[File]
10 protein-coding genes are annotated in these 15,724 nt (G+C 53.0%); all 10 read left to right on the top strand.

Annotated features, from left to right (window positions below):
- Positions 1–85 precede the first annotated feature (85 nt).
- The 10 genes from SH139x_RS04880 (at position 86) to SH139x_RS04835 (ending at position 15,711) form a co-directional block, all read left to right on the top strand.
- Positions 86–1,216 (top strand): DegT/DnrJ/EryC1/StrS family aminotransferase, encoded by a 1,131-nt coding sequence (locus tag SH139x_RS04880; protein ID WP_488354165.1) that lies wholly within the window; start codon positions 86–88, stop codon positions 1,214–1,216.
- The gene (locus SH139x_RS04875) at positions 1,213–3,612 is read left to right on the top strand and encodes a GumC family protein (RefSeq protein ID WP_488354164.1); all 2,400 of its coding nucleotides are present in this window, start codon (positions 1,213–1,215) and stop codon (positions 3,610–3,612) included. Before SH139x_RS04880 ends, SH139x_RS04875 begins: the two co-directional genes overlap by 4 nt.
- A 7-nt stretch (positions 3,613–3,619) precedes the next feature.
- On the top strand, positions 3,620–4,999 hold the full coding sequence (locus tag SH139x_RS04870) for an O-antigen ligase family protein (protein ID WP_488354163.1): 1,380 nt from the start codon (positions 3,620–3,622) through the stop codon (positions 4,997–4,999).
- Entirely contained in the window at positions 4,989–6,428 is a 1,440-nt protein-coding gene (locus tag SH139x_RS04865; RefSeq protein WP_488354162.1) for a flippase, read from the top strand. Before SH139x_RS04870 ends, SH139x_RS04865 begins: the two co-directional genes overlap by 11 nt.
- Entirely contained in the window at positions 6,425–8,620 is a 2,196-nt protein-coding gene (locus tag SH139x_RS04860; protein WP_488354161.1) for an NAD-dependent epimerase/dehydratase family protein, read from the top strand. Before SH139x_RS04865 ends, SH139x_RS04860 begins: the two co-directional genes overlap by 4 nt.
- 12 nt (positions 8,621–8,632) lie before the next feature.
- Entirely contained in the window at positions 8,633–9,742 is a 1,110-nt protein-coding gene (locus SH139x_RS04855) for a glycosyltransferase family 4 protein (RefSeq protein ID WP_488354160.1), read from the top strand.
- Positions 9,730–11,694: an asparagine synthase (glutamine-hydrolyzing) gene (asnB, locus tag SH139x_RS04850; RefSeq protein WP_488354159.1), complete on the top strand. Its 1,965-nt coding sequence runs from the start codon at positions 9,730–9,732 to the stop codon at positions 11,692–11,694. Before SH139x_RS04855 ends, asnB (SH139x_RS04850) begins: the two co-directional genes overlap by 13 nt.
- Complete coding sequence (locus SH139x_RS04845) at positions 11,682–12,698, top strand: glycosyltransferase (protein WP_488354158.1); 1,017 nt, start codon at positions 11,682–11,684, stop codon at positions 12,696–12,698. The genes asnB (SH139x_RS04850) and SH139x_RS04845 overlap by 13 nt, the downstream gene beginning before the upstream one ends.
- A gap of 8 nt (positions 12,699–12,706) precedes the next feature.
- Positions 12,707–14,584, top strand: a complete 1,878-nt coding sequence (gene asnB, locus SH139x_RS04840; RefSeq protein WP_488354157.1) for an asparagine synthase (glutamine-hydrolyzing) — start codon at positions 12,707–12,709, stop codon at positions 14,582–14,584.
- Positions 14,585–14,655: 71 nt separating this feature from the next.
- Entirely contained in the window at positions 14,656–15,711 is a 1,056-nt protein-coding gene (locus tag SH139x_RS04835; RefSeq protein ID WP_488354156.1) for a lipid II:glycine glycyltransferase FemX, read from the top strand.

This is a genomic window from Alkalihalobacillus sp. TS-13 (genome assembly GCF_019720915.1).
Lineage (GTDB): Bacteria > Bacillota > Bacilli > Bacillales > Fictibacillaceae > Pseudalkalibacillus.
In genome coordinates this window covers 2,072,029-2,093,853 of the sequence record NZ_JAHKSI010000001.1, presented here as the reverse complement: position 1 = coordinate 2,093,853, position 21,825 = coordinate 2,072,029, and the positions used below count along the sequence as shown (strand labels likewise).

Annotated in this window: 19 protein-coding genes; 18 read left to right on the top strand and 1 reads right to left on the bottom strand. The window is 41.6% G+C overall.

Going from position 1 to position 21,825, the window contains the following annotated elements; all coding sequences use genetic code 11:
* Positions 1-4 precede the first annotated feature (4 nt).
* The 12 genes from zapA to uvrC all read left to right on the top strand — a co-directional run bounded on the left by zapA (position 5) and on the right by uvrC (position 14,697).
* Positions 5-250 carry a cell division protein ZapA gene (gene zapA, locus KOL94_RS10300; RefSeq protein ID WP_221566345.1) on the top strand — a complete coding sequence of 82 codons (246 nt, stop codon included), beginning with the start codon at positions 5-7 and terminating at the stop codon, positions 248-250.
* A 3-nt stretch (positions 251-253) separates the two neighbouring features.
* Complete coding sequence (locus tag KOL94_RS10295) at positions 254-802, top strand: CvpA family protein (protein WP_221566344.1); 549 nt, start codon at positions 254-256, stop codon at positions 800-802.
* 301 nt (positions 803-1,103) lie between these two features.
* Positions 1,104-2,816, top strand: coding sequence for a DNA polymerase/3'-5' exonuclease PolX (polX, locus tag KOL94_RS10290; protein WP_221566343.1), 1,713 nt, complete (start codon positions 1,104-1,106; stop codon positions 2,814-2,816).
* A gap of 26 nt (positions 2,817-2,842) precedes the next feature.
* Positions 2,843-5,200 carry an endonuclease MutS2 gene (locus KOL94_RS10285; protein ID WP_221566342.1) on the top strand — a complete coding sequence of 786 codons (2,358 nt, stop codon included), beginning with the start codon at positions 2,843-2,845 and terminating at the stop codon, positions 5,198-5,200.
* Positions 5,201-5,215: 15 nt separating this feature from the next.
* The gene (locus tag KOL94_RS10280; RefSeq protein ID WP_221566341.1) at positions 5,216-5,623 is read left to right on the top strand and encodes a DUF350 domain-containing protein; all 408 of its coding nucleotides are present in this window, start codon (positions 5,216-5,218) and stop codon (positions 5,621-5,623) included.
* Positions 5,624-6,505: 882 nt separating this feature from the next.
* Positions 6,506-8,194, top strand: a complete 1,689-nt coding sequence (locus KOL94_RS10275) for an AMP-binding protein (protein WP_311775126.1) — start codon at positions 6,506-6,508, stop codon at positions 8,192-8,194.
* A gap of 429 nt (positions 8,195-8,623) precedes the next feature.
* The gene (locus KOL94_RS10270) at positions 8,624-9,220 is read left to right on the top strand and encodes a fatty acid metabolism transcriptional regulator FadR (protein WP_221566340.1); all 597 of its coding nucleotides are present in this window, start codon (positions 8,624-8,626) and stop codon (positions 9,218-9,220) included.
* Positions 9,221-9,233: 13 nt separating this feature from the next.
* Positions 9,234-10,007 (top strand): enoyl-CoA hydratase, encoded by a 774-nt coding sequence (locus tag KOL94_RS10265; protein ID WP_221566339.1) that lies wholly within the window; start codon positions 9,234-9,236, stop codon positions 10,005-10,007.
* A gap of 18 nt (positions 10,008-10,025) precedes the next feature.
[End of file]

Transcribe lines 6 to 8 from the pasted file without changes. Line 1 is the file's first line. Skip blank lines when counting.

- The gene (locus SH139x_RS04875) at positions 1,213–3,612 is read left to right on the top strand and encodes a GumC family protein (RefSeq protein ID WP_488354164.1); all 2,400 of its coding nucleotides are present in this window, start codon (positions 1,213–1,215) and stop codon (positions 3,610–3,612) included. Before SH139x_RS04880 ends, SH139x_RS04875 begins: the two co-directional genes overlap by 4 nt.
- A 7-nt stretch (positions 3,613–3,619) precedes the next feature.
- On the top strand, positions 3,620–4,999 hold the full coding sequence (locus tag SH139x_RS04870) for an O-antigen ligase family protein (protein ID WP_488354163.1): 1,380 nt from the start codon (positions 3,620–3,622) through the stop codon (positions 4,997–4,999).